The oxytocin paradox
- 1Department of Psychiatry, Autism Research Centre, University of Cambridge, Cambridge, UK
- 2Cambridgeshire and Peterborough NHS Foundation Trust, CLASS Clinic, Cambridge, UK
- 3Department of Experimental Psychology, Utrecht University, Utrecht, Netherlands
- 4Department of Psychiatry and Mental Health, J-Block Groote Schuur Hospital Observatory, University of Cape Town, Cape Town, South Africa
- 5Psychology Department, Edinburgh University, Edinburgh, UK
In 2005, Kosfeld et al. published their now seminal paper showing that intranasal oxytocin (OXT) administration increased interpersonal trust (Kosfeld et al., 2005). This finding spawned broad interest into the effects of OXT on social and emotional behavior in humans (Bos et al., 2012), and its implications for translational medicine (Meyer-Lindenberg et al., 2011; Striepens et al., 2011). Over the years OXT has gained the reputation of facilitating empathy and affiliation, based on early findings reporting beneficial effects of OXT on trust (Kosfeld et al., 2005), social support (Heinrichs et al., 2003), and processing social information (Hollander et al., 2007; Savaskan et al., 2008; Unkelbach et al., 2008; Hurlemann et al., 2010). This view is supported by studies showing that OXT improves cognitive empathic abilities such as mindreading (Domes et al., 2007; Bartz et al., 2010; Guastella et al., 2010) and recognizing positive emotional expressions (Marsh et al., 2010). As a result of these positive effects on social behavior, there has been considerable speculation about OXT's therapeutic potential in people with social and emotional disabilities.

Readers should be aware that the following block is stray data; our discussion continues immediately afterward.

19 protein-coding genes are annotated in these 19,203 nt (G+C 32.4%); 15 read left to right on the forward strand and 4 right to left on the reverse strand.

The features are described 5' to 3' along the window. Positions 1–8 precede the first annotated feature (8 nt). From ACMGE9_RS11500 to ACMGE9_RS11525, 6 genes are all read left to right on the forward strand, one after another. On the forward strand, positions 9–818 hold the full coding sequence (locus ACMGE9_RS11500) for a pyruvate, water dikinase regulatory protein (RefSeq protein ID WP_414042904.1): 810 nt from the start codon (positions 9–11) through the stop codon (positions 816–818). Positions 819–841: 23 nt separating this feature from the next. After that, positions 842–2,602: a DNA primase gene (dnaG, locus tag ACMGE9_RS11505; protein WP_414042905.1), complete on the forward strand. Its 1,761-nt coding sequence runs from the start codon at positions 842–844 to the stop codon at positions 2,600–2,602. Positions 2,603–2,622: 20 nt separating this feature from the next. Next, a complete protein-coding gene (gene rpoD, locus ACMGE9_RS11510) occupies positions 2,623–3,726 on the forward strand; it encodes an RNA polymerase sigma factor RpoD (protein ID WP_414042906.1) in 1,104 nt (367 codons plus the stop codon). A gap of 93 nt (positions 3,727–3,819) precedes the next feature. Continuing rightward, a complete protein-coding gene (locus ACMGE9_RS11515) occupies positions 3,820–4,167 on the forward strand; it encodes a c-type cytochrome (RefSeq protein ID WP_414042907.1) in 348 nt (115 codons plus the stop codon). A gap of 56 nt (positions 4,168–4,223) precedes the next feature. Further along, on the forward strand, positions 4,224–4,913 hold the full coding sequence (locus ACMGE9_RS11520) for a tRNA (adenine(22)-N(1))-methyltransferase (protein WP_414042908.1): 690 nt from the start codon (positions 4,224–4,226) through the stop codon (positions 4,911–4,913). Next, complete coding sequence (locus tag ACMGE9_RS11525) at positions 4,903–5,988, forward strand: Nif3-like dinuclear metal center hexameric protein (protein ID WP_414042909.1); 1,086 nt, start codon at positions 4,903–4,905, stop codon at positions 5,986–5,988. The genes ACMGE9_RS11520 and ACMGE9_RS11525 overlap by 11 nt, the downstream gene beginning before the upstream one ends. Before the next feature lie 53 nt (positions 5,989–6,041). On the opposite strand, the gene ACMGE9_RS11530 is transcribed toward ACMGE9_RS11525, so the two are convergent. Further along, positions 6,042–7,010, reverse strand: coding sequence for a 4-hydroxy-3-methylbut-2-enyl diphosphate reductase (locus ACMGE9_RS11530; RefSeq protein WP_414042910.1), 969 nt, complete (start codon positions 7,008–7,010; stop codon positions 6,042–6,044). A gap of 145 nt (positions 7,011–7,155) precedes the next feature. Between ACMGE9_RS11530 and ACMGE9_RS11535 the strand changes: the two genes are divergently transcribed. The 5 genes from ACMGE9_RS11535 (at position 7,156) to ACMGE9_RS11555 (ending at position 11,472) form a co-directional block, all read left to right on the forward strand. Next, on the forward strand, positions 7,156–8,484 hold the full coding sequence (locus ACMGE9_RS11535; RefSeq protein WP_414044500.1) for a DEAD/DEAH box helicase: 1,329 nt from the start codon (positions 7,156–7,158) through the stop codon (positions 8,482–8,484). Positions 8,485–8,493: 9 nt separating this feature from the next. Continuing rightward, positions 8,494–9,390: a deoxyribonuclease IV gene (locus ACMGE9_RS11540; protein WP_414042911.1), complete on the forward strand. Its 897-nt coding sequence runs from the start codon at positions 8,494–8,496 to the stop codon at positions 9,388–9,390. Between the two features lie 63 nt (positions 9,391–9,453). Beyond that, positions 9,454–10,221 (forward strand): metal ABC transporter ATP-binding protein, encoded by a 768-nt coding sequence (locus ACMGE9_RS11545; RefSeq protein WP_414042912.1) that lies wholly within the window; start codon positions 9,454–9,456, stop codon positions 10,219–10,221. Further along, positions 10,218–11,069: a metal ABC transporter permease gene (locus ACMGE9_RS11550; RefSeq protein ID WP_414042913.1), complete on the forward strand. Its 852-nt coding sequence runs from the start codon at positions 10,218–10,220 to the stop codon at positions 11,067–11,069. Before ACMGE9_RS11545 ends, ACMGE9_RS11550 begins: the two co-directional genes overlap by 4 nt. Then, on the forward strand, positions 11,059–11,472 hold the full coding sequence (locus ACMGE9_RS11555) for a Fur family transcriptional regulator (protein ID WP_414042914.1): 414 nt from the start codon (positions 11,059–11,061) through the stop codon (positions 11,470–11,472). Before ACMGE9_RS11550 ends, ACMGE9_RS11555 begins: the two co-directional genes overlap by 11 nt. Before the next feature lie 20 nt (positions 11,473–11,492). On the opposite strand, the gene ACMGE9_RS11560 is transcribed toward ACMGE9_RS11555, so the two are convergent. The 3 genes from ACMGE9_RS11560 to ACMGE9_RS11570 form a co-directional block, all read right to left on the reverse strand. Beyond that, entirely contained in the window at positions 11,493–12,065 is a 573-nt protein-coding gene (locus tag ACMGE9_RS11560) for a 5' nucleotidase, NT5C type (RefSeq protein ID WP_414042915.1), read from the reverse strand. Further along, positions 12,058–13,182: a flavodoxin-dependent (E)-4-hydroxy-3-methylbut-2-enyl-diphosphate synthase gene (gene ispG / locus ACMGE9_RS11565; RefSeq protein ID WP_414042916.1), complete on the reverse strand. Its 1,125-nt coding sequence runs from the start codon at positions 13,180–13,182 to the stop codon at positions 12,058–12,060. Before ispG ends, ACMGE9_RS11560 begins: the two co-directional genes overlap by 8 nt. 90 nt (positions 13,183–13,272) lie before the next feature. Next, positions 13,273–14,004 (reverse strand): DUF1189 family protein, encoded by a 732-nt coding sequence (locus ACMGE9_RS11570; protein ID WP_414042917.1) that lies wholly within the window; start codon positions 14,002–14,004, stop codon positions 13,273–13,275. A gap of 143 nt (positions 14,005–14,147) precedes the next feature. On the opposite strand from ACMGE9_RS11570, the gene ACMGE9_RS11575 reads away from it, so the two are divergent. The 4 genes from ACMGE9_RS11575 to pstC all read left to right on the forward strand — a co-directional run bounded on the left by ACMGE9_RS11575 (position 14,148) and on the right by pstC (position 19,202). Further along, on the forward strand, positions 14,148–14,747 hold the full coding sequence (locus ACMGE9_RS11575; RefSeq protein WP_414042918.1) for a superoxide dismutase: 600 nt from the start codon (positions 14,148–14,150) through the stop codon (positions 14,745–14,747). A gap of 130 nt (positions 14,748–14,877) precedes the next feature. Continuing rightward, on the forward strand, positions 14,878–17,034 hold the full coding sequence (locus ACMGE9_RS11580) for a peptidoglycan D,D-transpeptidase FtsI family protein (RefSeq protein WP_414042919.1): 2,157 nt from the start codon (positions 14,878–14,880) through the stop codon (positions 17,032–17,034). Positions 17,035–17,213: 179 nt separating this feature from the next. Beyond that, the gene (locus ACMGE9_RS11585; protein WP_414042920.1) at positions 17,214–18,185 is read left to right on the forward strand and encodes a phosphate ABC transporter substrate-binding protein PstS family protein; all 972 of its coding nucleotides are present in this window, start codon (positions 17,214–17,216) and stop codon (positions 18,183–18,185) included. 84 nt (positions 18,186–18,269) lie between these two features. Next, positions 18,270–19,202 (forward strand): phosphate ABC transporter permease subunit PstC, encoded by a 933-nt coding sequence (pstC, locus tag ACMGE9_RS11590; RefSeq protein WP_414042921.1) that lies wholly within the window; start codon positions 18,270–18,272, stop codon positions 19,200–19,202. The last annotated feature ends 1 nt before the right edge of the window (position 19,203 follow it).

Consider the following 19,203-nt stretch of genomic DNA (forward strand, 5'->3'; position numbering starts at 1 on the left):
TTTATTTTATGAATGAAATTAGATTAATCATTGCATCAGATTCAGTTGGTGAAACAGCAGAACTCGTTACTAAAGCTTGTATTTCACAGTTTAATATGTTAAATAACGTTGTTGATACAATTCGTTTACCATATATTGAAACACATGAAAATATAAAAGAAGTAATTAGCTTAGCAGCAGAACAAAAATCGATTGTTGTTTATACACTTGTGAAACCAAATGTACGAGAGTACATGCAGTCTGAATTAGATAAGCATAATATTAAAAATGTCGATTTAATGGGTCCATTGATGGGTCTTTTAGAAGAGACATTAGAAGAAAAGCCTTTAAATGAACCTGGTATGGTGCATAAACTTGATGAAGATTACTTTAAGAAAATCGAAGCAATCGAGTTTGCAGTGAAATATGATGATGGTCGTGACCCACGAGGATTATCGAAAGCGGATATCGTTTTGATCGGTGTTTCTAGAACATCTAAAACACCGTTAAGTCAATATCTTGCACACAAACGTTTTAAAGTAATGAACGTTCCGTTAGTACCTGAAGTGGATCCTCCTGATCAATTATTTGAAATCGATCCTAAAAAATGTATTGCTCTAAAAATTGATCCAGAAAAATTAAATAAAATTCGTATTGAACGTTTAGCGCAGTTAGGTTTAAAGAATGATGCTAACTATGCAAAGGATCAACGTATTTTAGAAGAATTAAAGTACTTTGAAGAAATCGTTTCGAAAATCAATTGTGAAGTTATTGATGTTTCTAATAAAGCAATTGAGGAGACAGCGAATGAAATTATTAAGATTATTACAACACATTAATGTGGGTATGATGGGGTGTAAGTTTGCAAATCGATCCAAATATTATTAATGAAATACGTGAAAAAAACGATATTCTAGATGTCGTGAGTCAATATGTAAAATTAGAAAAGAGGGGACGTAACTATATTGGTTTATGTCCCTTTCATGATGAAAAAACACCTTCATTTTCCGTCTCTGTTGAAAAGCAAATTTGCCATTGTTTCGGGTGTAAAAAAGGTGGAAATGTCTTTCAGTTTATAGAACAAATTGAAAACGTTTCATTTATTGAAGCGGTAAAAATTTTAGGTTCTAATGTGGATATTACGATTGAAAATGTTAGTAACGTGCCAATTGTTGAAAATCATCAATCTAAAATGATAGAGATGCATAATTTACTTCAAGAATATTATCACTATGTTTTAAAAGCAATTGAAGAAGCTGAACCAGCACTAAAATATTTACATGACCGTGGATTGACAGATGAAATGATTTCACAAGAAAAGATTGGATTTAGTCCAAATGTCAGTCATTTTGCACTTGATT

This prosocial view of OXT has been challenged by findings showing that the effects of OXT are strongly context-dependent (Bartz et al., 2011; Bos et al., 2012). For example, OXT has also been shown to increase envy and gloating (Shamay-Tsoory et al., 2009), defensiveness toward out-group members (De Dreu et al., 2010, 2011) and increased in-group conformity (Stallen et al., 2012). Although this ethnocentrism might be considered prosocial within one's own group, defensiveness toward an out-group is not, and extreme ethnocentrism often leads to nationalism or even racism.
This paradox gives rise to two questions. First, how can the beneficial effects of OXT on empathy, trust and affiliation be compatible with its seemingly contradictory anti-social effects? Second, what implication does this have for the therapeutic potential of OXT in social and emotional neurodevelopmental conditions? With regard to the first question, we provide a brief overview of the literature aiming to understand the mechanism(s) underlying OXT's efficacy. There are two main perspectives on how OXT affects social behavior (via anxiety reduction or increasing social salience), which try to reconcile its pro- and anti-social roles, but there have been no attempts to date to integrate these into a single viewpoint. A potential third factor, reward sensitivity might aid this integration. We propose a model that unites these perspectives, providing new avenues of research into OXT's efficacy in social and emotional neurodevelopmental conditions.
Mechanisms Underlying OXT's Effect on Social Behavior
Early attempts to reconcile different effects of OXT on social behavior suggested interaction effects between stress, anxiety and social approach (Heinrichs and Domes, 2008; Heinrichs et al., 2009). An excellent review (Churchland and Winkielman, 2012) highlights OXT's anxiolytic effects as a key mechanism. Churchland and Winkielman (2012) argue that low-level anxiety drives higher-order social-cognitive effects. A large body of animal literature also supports the idea of OXT as an anxiolytic (Bale et al., 2001; Ring et al., 2006; Ebitz et al., 2013). Ebitz and colleagues showed that OXT reduces social vigilance in the rhesus macaque (Ebitz et al., 2013), potentially by reducing social threat or anxiety. In humans, a reduction in anxiety could facilitate “pro-social” behavior by eliminating social threat during social interactions. Consistent with this, there is evidence for anxiolytic effects of OXT in humans with anxiety disorder (Labuschagne et al., 2010). Labuschagne et al. (2010) showed that OXT decreases amygdala activity in response to fearful faces in people with a generalized social anxiety disorder (GSAD), to the level of typical controls.